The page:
Kim’s Video

After starting it as a side hustle in his dry cleaning business, Yongman Kim opened his first video store in 1987, eventually branching out to a total of seven stores throughout Manhattan.  But by 2008, despite his store’s legendary status, the writing was on the wall.  Having amassed a collection of 55,000 titles including rarities and obscurities, Kim offered to donate it, but instead of going with one of the 40 schools and universities, like NYU, who offered to house it, he made the odd choice of shipping it to Salemi in Sicily.  Ten years later, no one knew what had happened to the collection from “Kim’s Video.”

Laura's Review: C

While the true story about the Kim’s Video collection is both weird and distressing, it could have been told a lot more effectively as a straightforward short.  Instead, this has become one of those films where the filmmaker becomes not only central to the story, but changes it, and a lot of questions remained unanswered.

David Redmon and Ashley Sabin direct, but it is Redmon who we hear and see here, beginning with his use of film clips from movies like “Paris, Texas,” “Poltergeist” and “Manos, Hands of Fate” to craft his own biography.  We then witness several former Kim’s Video employees and members enthusing about what a great place it was and how Kim would flaunt the law by bootlegging films he got from places like U.S. Embassies, a practice that would result in F.B.I. raids.  The store where you could rent subversive New York Indies celebrating the much grittier city of the 80’s was a film school for many.  We learn that the Coen brothers owed $600 in late fees when the store closed.

For what we will learn was an attempt by Salemi’s mayor and former Milan culture minister Vittorio Sgarbo to turn the town into an artists’ colony, an offer was made to not only house the 55,000 titles of the St. Mark’s Kim’s Video, but to digitize them, hold a perpetual film festival and always be open for former Kim’s Video members.  They even offered to provide sleeping quarters for the latter.  But when Redmon arrives in Salemi ten years later, he has trouble finding anyone who can speak English, even at the city’s tourist information center, but finally does learn that there is a ‘Kim Centro’ which will require a car to get to and is closed.  He arrives to find an unattended building with an unlocked door and lets himself in to find stacks of mismanaged videotapes, many having suffered water damage.  Then an alarm goes off.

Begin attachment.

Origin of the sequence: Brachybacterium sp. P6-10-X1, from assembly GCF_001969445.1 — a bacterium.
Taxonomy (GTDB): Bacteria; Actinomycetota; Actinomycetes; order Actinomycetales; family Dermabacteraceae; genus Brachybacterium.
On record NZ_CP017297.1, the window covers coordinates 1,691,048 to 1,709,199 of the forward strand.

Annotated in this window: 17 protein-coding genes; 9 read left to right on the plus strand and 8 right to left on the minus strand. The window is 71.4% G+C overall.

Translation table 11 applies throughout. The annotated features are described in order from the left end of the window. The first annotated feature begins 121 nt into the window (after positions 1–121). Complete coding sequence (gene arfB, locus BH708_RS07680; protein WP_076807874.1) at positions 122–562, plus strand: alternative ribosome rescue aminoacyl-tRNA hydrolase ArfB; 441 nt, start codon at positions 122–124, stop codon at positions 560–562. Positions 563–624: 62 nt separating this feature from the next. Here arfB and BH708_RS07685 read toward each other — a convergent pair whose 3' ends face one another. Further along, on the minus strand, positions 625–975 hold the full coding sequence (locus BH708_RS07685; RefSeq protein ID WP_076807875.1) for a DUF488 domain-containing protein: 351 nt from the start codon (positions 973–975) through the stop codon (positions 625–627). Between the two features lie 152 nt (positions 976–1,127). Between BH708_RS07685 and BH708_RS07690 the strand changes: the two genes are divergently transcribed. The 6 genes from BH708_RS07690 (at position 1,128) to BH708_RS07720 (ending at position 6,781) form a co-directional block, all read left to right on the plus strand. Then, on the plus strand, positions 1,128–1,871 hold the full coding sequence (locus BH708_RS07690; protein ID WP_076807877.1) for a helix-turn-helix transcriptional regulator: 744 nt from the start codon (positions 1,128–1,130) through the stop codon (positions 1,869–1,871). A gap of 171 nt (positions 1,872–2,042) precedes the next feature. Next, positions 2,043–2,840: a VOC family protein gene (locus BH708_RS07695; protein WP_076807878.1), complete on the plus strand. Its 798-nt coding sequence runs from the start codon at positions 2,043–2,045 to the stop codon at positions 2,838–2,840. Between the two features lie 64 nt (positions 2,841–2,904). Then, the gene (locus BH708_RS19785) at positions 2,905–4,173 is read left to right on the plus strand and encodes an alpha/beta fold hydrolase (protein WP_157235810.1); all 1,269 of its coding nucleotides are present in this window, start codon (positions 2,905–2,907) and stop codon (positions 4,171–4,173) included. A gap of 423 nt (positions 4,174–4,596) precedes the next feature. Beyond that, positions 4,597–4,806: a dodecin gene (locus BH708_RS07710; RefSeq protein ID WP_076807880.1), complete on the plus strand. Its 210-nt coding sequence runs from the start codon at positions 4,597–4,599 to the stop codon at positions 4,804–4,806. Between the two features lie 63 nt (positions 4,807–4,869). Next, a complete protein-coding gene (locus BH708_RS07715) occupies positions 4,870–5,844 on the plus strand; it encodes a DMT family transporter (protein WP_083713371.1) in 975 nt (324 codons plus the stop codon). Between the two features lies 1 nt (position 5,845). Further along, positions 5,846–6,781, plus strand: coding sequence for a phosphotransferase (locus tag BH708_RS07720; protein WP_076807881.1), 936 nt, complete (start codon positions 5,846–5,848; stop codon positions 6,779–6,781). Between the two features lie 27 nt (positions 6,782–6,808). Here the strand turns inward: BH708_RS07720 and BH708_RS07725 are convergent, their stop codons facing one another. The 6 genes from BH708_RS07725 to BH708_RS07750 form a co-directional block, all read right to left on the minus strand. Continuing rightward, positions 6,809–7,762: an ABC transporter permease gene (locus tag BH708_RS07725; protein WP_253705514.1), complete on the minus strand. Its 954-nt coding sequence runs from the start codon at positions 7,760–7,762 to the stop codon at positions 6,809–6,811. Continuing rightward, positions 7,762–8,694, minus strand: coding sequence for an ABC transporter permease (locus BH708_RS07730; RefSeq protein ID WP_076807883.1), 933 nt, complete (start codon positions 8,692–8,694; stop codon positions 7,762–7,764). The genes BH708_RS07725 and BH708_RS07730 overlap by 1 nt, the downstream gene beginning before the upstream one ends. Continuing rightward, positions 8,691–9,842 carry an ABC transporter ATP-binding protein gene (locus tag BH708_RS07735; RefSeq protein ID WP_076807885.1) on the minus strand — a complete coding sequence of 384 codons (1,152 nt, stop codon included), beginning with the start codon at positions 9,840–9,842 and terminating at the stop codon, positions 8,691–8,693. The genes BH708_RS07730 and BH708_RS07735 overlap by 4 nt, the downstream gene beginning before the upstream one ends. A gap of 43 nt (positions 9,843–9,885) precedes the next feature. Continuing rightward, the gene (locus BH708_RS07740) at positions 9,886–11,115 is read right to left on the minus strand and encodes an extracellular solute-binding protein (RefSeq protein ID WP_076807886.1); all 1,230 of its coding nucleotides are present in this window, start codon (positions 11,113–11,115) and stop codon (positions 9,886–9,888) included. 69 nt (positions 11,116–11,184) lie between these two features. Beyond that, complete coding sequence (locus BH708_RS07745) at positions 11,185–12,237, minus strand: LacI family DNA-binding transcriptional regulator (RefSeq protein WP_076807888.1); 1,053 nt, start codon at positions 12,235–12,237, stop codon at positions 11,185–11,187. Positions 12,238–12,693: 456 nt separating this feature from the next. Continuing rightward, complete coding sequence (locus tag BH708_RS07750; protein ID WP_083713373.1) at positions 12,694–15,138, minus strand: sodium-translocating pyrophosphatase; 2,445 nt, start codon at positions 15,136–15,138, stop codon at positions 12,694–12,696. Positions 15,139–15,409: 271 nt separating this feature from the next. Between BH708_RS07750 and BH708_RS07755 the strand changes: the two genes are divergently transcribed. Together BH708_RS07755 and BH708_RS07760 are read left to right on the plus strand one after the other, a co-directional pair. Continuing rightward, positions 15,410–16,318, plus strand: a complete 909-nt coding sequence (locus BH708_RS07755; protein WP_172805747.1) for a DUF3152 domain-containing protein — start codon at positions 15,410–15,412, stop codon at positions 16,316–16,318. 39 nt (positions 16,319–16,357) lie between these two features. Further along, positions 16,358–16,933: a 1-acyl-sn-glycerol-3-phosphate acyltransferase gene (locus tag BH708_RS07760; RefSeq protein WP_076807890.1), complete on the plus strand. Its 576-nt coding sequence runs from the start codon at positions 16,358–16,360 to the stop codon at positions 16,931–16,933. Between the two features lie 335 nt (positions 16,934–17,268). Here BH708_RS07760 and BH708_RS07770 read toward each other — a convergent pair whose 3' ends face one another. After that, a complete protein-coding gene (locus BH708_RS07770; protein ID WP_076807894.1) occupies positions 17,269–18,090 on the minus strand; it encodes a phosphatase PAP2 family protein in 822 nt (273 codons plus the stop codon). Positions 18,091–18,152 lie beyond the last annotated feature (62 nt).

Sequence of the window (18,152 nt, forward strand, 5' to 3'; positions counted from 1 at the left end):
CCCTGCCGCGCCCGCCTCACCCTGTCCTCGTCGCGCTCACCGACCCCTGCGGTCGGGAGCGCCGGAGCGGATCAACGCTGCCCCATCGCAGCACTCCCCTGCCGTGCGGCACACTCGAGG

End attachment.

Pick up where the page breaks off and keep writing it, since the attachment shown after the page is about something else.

There are intimations of mafia involvement and a search for Mr. Kim who also becomes a shady character when we now hear employees describing him as ‘scary and he agrees to meet Redmon at a facility he says used to house the ‘KCIA.’  In addition to the innuendo, there is a lot of Atlantic hopping as Redmon brings Kim to Salemi (and stands next to a potential mafia figure who we are later told is acquitted of mafia ties?!) in an attempt to get the collection back, but ends with Kim stating he has no authority over it (and Kim ends up coming across as a pretty normal guy).

While the subject matter is intriguing, there is a whole lot of manufactured drama going on as the film progresses, culminating in Redmon making a fictional heist film to ‘steal’ back the collection.  It’s no wonder this is being released by Drafthouse Films, as their CEO, Tim League, is turned into a heroic savior of a sort in that last act. 

Robin's Review: C

Kim Yong-man opened his first video store way back in 1987 and it grew to seven shops and carried some 55000 move title from mainstream to rare. But technology and a diminishing customer market forced the owner/collector to shutter the business in 2008 but tried to preserve the vast collection of “Kim’s Video.”

I was interested in the story of Kim’s video and the standard the man set in his shops for bringing rarely seen movies to the Lower East Side public. But, from the very beginning, the co-directors, David Redmon and Ashley Sabin, borrow heavily from the documentary style of Michael Moore, with one of the directors, Redmon, putting himself up front as a central, though unseen, character.

The film begins with the Redmon, off camera, stopping various pedestrians on the streets of New York, asking each, “where is Kim’s Video?” Now, keep in mind, Kim’s close in 2014 and the question was asked in 2023, so the answer to the question was, generally, “I don’t know.” This interviewer intrusion into the film’s fabric is distracting, just like with Moore.

What starts out as a historical document about an iconic Village video store soon turns into the mystery of what happened to the Kim’s Video collection of the over 55000 titles. This begins in a journey to Salami, Sicily where the collection was sent for exhibit and access to all of Kim’s video members.

This brings the filmmakers to Sicily to find the collection. Now, they are in a remote town in northern Sicily and ask questions of everyone – without an interpreter – about the location of the collection. Of course, no one speaks English and the documentary detectives stumble around until they find someone who speaks halting American. The manufactured aspect of the “investigation” took me out of the picture, especially when a faux heist of the collection is dramatized to introduce tension.

Aside from the filmmakers own intrusion into the so-called documentary and the “mystery’ (which is not a mystery but a case of incompetence), they also manufacture a back story about Mr. Kim. He is described as intimidating, but anything on the man does not support that claim. He is also defined as a former Korean CIA agent. None of it, though, is supported with fact. Again, many aspects of this documentary feel manufactured by Redmon and Ashley Sabin, diminishing my interest.

Drafthouse Films releases "Kim's Video" in NY and LA on 4/5/24, expanding on 4/12/24.